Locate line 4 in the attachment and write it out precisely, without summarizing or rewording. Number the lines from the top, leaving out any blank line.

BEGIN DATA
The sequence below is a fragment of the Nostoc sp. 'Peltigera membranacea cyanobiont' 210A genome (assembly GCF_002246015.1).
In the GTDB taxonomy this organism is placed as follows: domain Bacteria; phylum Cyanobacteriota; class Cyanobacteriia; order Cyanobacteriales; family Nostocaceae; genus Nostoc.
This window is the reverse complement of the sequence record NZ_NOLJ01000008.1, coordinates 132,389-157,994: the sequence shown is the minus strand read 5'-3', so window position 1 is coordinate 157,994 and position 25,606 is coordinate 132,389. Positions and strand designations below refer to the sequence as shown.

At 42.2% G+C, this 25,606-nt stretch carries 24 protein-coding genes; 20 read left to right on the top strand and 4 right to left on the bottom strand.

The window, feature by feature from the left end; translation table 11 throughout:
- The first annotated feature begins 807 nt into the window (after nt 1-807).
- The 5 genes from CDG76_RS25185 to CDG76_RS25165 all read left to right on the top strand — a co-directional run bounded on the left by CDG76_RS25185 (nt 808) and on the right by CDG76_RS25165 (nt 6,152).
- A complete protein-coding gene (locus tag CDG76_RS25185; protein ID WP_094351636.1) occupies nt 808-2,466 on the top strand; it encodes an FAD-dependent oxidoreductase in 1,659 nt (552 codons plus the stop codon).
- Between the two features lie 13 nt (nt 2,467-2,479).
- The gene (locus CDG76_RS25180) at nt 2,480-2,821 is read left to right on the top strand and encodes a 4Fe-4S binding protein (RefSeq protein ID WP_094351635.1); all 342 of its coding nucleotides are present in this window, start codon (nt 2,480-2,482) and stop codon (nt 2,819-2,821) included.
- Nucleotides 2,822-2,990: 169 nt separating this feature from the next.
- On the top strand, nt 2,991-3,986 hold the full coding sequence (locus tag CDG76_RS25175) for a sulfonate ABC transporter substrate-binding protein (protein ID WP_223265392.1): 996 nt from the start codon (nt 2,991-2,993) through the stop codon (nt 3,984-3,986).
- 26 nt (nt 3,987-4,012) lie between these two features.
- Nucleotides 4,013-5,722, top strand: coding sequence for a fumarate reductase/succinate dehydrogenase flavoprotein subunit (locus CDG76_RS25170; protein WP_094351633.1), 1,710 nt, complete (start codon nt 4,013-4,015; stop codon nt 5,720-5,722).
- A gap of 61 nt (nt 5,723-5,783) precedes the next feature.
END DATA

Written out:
At 42.2% G+C, this 25,606-nt stretch carries 24 protein-coding genes; 20 read left to right on the top strand and 4 right to left on the bottom strand.